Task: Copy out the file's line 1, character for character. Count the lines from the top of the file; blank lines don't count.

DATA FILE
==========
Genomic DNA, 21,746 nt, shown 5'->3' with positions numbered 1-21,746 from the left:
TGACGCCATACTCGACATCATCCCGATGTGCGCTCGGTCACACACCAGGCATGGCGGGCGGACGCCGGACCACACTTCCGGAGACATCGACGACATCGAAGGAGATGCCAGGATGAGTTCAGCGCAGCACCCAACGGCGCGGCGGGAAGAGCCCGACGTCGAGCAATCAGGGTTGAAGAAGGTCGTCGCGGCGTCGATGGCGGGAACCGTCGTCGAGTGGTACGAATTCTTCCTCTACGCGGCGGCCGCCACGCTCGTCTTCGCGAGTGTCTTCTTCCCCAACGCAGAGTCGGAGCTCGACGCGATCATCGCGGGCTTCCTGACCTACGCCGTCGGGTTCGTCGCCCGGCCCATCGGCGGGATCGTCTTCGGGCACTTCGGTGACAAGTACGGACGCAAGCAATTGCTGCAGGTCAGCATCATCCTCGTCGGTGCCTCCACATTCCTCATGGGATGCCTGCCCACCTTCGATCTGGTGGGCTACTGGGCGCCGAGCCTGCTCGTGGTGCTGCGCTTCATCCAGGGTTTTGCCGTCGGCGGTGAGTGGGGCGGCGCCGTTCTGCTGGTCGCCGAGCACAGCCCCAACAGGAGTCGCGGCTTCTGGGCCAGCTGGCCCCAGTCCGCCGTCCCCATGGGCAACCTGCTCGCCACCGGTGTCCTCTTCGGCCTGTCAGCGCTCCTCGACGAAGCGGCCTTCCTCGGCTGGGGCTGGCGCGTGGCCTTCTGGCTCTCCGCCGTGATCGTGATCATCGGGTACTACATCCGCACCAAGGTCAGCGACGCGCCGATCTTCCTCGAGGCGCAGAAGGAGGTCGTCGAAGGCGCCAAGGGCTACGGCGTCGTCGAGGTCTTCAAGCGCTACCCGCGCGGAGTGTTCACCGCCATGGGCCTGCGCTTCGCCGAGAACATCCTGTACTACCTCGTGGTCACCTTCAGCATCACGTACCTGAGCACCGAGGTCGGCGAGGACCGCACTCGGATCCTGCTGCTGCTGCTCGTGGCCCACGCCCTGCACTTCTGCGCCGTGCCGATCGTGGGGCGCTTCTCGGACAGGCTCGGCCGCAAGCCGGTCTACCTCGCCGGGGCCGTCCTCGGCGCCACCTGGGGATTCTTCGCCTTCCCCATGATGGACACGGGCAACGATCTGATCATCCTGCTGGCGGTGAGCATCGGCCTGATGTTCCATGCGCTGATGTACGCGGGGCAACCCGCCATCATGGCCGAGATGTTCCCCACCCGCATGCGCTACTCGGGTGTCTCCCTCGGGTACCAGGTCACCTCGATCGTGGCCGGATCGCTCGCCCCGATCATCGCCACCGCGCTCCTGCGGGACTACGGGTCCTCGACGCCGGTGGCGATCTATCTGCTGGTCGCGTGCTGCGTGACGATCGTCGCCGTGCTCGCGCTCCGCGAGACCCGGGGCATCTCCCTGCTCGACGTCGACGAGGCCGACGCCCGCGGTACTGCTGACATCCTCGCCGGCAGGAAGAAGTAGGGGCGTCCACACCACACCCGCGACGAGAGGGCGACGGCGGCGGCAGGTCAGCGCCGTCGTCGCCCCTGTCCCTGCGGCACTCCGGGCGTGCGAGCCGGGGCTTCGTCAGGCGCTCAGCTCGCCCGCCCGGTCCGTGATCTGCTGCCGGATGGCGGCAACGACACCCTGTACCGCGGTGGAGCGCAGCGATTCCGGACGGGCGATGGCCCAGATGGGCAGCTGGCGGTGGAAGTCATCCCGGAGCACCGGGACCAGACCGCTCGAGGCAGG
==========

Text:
Genomic DNA, 21,746 nt, shown 5'->3' with positions numbered 1-21,746 from the left: